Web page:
Through the efforts of NMAH staff, Pete Daniel, curator and project director, LuAnn Jones, researcher, and with countless support from staff photographers and personnel, Jones conducted approximately 159 interviews of individual persons, couples and sometimes small groups, in eight southern states over a five year period, 1986-1991. The project was funded by a series of grants from various sources. Not only were oral histories taken but also substantial documentary photographs and slides of the many interviewees. The interviews ranged from individual farmers to individuals at companies and corporations involved with agriculture. The range of crops discussed included tobacco, cotton and rice. The project interviewed a wide range of subjects: male, female, black, white, and Mexican. The project has contributed to at least two books, Mama Learned Us to Work: Farm Women in the New South by LuAnn Jones and Like a Family: The Making of a Southern Cotton Mill World by Jacquelyn Dowd Hall and others of which Jones was a contributing author.
#60 Warshaw Collection
#149 Kulp Collection of Account Books, 1755-1904
#475 Robinson and Via Family Papers
#481 William C. Kost Farm Records
#767 Timothy B. Bladen, Southern Maryland Photoprints
A transfer from the Division of History of Technology (Agriculture), NMAH, July 2001
Collection is open for research. Unprotected photographs must be handled with gloves.
Collection items available for reproduction, but the Archives Center makes no guarantees concerning copyright restrictions. Other intellectual property rights may apply. Archives Center cost-recovery and use fees may apply when requesting reproductions.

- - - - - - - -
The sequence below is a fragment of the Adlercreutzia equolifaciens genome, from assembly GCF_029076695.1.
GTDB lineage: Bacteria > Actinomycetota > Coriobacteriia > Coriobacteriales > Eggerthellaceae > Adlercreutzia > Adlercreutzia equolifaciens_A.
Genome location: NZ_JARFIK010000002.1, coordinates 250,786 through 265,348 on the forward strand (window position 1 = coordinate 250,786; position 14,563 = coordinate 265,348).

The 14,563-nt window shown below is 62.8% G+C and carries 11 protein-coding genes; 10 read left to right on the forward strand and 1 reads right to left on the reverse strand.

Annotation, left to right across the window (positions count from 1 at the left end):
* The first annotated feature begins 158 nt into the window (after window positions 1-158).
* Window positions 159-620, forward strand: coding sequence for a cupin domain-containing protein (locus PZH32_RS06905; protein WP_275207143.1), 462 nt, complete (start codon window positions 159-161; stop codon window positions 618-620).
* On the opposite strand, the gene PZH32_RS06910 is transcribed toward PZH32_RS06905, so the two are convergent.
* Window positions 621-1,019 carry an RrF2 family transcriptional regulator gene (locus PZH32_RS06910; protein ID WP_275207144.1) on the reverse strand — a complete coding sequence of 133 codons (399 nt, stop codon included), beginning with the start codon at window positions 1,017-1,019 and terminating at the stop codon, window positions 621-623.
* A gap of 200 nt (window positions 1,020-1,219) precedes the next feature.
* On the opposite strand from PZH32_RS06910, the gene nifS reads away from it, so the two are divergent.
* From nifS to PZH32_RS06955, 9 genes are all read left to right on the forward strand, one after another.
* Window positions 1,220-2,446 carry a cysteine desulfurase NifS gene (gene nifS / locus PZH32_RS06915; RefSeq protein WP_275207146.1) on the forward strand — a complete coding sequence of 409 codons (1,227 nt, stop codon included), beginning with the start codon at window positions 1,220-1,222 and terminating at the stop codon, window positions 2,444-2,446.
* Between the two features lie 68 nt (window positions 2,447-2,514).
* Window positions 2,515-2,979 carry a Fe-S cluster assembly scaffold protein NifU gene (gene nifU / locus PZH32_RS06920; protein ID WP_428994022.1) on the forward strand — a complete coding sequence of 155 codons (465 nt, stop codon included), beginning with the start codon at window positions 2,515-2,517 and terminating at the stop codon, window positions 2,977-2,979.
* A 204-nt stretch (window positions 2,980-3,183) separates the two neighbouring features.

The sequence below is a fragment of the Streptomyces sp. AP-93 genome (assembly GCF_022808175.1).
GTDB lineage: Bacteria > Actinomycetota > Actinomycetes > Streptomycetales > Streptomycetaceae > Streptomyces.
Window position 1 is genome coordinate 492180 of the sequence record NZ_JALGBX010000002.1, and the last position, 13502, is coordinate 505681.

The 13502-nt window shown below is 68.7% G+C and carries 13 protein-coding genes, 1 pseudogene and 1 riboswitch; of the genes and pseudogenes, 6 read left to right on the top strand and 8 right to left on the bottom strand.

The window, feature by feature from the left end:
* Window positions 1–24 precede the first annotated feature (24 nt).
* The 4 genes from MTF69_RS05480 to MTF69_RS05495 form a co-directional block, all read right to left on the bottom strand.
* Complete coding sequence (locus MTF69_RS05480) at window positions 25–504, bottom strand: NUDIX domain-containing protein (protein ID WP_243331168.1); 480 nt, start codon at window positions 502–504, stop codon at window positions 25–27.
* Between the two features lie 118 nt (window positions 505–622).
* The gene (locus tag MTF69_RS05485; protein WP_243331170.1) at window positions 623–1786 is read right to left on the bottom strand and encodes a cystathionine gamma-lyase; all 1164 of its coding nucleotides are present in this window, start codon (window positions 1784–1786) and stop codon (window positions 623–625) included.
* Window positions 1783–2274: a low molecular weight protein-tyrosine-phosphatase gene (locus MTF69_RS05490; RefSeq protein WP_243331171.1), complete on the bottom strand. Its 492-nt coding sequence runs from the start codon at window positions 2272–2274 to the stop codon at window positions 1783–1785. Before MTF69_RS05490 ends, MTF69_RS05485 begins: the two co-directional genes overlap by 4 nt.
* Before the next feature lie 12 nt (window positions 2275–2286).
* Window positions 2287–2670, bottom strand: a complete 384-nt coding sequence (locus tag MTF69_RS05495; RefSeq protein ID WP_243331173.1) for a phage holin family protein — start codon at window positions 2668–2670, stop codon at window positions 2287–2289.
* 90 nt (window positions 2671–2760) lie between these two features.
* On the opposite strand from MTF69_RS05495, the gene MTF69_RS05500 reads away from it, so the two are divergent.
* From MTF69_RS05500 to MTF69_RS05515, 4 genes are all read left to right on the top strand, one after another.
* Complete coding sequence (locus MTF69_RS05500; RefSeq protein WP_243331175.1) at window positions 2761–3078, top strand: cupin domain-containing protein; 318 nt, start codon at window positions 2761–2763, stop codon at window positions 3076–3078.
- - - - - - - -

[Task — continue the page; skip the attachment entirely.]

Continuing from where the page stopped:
Via, Ida Virginia Woods, 1914-2010 -- 20th century Search this
22.1 Cubic feet (67 boxes, 3 map-size folders)
Motion pictures (visual works)
Maryland -- Family farms
Prince George's County (Md.)
Arizona -- Motion pictures
Charles County (Md.) -- Family farms
Calvert County (Md.) -- Family farms
California -- Motion pictures
Bahamas -- Motion pictures
Yosemite National Park (Calif.)
Puerto Rico -- Motion pictures
Washington -- motion pictures
Oregon -- Motion pictures
St. Thomas, V.I. -- Motion pictures
Florida -- Motion pictures
Papers documenting the farming and family life of the Robinson family of Prince George's County and after 1975, Charles County, Maryland. Papers documenting the farming and family of the Via family of Greene County, Virginia, Washington, D.C., Prince George's and Calvert Counties, Maryland, by 1949.
Scope and Contents:
An extensive and comprehensive collection of papers relating to family, farming, and the Southern Maryland tobacco culture, the Robinson and Via Family Papers cover many aspects of family and farm life. The papers are particularly important in regard to the tobacco culture that defined Southern Maryland for generations. The papers concern two distinct family groups, the Robinson and Via families who are connected through the marriage of Franklin A. Robinson and Adina Mae Via. The papers consist of material generated by the Robinson and Via families in their personal and working lives and as farm owners and operators.